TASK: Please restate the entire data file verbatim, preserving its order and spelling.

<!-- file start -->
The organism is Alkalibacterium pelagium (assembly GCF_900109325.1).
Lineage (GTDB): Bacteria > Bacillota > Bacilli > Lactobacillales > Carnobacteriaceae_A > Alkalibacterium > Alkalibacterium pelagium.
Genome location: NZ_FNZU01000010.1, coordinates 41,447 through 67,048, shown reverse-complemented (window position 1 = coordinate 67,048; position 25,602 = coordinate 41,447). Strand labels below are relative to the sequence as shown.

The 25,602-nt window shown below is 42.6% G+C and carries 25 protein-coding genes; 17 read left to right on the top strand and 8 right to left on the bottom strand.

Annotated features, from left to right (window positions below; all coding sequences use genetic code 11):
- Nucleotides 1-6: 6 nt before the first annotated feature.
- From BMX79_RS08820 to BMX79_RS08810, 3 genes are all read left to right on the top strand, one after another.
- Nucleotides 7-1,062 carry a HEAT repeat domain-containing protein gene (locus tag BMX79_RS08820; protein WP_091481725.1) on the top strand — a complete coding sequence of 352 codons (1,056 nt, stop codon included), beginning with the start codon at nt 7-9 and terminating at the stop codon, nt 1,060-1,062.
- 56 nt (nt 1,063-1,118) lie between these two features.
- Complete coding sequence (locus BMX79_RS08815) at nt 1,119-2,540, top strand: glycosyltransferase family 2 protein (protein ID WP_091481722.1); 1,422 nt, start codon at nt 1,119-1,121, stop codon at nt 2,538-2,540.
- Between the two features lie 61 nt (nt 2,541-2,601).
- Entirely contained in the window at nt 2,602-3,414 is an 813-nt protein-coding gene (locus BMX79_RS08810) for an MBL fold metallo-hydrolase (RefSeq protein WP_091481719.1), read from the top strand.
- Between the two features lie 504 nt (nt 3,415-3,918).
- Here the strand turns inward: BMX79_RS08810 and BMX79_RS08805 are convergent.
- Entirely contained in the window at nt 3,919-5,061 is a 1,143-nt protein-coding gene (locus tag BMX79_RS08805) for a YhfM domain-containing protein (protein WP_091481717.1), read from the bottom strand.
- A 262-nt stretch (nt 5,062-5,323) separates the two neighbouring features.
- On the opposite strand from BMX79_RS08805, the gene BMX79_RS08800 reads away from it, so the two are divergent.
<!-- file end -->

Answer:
The organism is Alkalibacterium pelagium (assembly GCF_900109325.1).
Lineage (GTDB): Bacteria > Bacillota > Bacilli > Lactobacillales > Carnobacteriaceae_A > Alkalibacterium > Alkalibacterium pelagium.
Genome location: NZ_FNZU01000010.1, coordinates 41,447 through 67,048, shown reverse-complemented (window position 1 = coordinate 67,048; position 25,602 = coordinate 41,447). Strand labels below are relative to the sequence as shown.

The 25,602-nt window shown below is 42.6% G+C and carries 25 protein-coding genes; 17 read left to right on the top strand and 8 right to left on the bottom strand.

Annotated features, from left to right (window positions below; all coding sequences use genetic code 11):
- Nucleotides 1-6: 6 nt before the first annotated feature.
- From BMX79_RS08820 to BMX79_RS08810, 3 genes are all read left to right on the top strand, one after another.
- Nucleotides 7-1,062 carry a HEAT repeat domain-containing protein gene (locus tag BMX79_RS08820; protein WP_091481725.1) on the top strand — a complete coding sequence of 352 codons (1,056 nt, stop codon included), beginning with the start codon at nt 7-9 and terminating at the stop codon, nt 1,060-1,062.
- 56 nt (nt 1,063-1,118) lie between these two features.
- Complete coding sequence (locus BMX79_RS08815) at nt 1,119-2,540, top strand: glycosyltransferase family 2 protein (protein ID WP_091481722.1); 1,422 nt, start codon at nt 1,119-1,121, stop codon at nt 2,538-2,540.
- Between the two features lie 61 nt (nt 2,541-2,601).
- Entirely contained in the window at nt 2,602-3,414 is an 813-nt protein-coding gene (locus BMX79_RS08810) for an MBL fold metallo-hydrolase (RefSeq protein WP_091481719.1), read from the top strand.
- Between the two features lie 504 nt (nt 3,415-3,918).
- Here the strand turns inward: BMX79_RS08810 and BMX79_RS08805 are convergent.
- Entirely contained in the window at nt 3,919-5,061 is a 1,143-nt protein-coding gene (locus tag BMX79_RS08805) for a YhfM domain-containing protein (protein WP_091481717.1), read from the bottom strand.
- A 262-nt stretch (nt 5,062-5,323) separates the two neighbouring features.
- On the opposite strand from BMX79_RS08805, the gene BMX79_RS08800 reads away from it, so the two are divergent.